• In the meantime: Cut the potatoes into small cubes. Leave the skin on. In a steaming basket or a metal sieve fitted in a pot steam the potatoes over water until very soft (about 15 minutes). You could also boil them in water, but when you steam them more nutrients will be retained in the potatoes. When they have cooked save some of the cooking water. With a potato masher, mash the potatoes as thoroughly as you can. Add some of the cooking water if you feel like this will help mashing.

  • Then add the mashed potatoessalt and cashew milk to the bowl with the dough. If you have one use a dough kneading machine for this step. Start kneading. The aim is to have a soft ball of dough that doesn't stick to the bowl anymore. Add more water if necessary.
  • When you have reached that consistency take the dough from the bowl and form into a ball by folding in the sides and rotating the ball of dough until the bottom side of the dough is smooth. Turn over and return to the bowl. Cover the bowl and return to the warm place. Let the dough rise until it has at least doubled in size. This may again take about 1 ½ - 2 hours.

  • After that time heat up or turn on your oven. For a gas oven use gas mark 9, for upper and lower heat use 260°C, for fan heat use 240°C. Additionally place an old baking tin or any enamel dish filled with water in the oven. This helps to keep the bread moist and helps with letting the crust develop. If you happened to have a bread baking oven you could skip this step.
  • Line a baking tray with baking foil or non-stick parchment paper.

  • Take the dough out of the bowl and divide into as many pieces as you are making loaves. Using the same technique as before give them a short knead to shape the pieces into balls. Place them on the baking tray, the dough ends facing down. Wet your hands and moisten the loaves. Using a fine sieve dust the dough balls with flour until totally covered. Let them rest for 5 minutes.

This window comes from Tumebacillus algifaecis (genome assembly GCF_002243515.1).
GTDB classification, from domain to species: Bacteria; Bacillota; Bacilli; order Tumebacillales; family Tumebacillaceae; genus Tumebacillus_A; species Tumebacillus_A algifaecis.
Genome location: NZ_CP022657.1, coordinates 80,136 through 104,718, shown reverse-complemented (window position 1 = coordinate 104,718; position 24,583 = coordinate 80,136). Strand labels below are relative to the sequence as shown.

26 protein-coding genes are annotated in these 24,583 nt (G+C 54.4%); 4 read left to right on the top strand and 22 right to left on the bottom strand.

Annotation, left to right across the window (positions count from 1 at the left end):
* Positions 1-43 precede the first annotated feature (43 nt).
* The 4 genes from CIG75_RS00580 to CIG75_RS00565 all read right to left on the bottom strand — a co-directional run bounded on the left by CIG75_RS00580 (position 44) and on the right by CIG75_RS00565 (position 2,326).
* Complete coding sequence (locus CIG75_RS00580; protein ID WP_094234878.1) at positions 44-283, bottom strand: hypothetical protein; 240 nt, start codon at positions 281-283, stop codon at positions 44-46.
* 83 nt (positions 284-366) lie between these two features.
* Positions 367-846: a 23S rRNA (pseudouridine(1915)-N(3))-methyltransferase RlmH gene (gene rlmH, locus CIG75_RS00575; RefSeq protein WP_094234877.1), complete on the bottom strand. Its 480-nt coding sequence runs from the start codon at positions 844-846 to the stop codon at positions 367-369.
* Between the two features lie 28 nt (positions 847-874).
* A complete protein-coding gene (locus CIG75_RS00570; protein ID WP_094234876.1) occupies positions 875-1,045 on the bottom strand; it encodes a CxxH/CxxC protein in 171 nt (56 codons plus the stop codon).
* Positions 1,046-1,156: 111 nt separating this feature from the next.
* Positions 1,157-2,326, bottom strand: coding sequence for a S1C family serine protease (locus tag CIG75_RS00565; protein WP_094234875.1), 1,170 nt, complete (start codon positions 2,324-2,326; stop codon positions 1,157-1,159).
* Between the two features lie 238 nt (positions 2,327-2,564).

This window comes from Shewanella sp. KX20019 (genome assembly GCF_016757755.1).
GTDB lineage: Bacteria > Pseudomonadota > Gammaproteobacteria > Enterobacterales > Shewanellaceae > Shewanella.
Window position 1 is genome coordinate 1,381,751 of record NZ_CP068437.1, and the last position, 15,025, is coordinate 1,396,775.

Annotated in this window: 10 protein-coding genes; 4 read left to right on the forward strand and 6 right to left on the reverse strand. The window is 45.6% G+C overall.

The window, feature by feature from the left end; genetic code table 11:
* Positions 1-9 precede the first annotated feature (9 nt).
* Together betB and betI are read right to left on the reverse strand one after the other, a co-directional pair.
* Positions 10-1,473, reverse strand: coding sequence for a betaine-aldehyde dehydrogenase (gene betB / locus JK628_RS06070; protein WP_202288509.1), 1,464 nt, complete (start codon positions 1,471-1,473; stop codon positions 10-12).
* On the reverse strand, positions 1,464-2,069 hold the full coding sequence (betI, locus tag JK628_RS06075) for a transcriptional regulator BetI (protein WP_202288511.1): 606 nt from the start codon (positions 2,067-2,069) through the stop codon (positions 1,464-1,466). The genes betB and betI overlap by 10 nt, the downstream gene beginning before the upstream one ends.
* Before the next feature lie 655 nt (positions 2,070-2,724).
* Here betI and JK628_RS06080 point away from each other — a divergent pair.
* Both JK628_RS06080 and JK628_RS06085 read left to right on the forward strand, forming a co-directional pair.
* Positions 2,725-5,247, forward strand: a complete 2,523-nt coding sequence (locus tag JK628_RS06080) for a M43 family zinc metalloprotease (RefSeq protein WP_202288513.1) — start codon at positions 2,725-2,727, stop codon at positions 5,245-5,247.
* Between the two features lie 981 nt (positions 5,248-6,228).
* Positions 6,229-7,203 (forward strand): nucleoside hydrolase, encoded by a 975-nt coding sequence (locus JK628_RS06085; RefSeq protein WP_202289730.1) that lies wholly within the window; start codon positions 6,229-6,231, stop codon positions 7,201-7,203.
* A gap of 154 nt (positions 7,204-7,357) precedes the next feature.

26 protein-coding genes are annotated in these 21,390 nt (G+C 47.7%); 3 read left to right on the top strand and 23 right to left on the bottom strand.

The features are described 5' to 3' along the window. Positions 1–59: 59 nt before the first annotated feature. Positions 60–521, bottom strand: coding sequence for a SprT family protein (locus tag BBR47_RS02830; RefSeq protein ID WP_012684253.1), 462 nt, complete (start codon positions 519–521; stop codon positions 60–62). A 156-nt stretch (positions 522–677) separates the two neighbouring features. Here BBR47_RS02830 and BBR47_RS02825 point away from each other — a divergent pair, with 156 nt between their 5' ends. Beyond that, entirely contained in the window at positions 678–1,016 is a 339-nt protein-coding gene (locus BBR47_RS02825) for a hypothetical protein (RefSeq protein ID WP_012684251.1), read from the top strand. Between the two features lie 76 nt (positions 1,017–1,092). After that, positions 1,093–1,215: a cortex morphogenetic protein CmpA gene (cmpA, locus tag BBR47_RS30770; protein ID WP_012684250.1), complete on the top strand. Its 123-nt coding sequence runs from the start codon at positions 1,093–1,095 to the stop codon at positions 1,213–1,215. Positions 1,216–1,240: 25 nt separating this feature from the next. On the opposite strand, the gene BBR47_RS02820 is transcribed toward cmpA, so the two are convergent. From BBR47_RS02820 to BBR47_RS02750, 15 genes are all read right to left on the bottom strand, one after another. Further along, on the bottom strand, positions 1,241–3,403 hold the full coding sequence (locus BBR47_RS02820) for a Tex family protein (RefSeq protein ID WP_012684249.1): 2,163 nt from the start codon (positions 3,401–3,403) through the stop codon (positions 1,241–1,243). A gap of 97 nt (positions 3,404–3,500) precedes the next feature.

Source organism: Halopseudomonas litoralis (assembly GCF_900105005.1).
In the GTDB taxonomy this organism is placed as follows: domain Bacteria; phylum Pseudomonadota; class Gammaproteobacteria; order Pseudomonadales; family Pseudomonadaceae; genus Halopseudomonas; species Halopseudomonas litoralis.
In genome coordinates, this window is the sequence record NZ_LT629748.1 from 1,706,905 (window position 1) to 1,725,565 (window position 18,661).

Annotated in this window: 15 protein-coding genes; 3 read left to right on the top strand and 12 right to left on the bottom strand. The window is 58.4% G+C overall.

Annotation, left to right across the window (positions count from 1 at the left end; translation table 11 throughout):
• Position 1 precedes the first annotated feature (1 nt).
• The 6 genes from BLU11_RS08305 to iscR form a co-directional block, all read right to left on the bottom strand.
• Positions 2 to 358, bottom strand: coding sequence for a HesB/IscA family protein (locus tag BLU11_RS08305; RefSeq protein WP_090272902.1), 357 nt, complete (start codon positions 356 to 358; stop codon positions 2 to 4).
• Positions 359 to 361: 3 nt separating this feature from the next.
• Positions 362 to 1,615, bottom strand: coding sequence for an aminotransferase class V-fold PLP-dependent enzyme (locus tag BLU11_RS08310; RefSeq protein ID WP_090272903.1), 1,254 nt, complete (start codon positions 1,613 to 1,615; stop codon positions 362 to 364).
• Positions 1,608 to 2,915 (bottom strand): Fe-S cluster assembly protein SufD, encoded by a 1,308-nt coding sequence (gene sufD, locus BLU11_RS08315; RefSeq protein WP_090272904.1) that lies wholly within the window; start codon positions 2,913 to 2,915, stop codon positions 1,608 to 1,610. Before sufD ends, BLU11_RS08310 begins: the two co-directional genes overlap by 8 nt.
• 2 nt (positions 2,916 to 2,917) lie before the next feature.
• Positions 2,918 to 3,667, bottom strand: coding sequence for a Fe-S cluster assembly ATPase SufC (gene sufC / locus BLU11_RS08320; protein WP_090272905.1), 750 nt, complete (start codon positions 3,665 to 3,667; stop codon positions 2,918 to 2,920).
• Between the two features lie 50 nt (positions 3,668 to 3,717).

• Place the loaves in the oven.
  • Bake (these are upper and lower heat temperatures):
    • 15 minutes at 260°C (whatever you started with)
    • + another 15 minutes at 220°C (turn down by approx. 40°C)
    • + another 20 minutes at 190°C (turn down a bit again)
  • This procedure will first let a firm crust form. Then when the heat is decreased the bread will slowly bake on the inside (pretty much like a cake).

  • Remove the bread from the oven. If you peek under one, tap on the bottom of the bread with your finger. If it sounds hollow the bread is fully baked. This should be the case. Otherwise you would bake it for another few minutes. Place the loaves on a baking rack for cooling.
  • If you made more loaves than you plan to eat right away you can freeze them. To do so place them in a freezer bag after 20 minutes when they are still a bit warm and freeze immediately. To defrost, place them on a rack again and let it defrost in the freezer bag. If you want to you can pop it back in a warm oven for a few minutes to get it crunchier again.
  • If you eat your bread right away (this is the very best option!) let it cool on the rack for a minimum total of 30 minutes and then slice carefully.
  • For fresh keeping any leftover bread a good option is to wrap it in a dish cloth (preferably linen) and place in a paper bag.

Enjoy it =)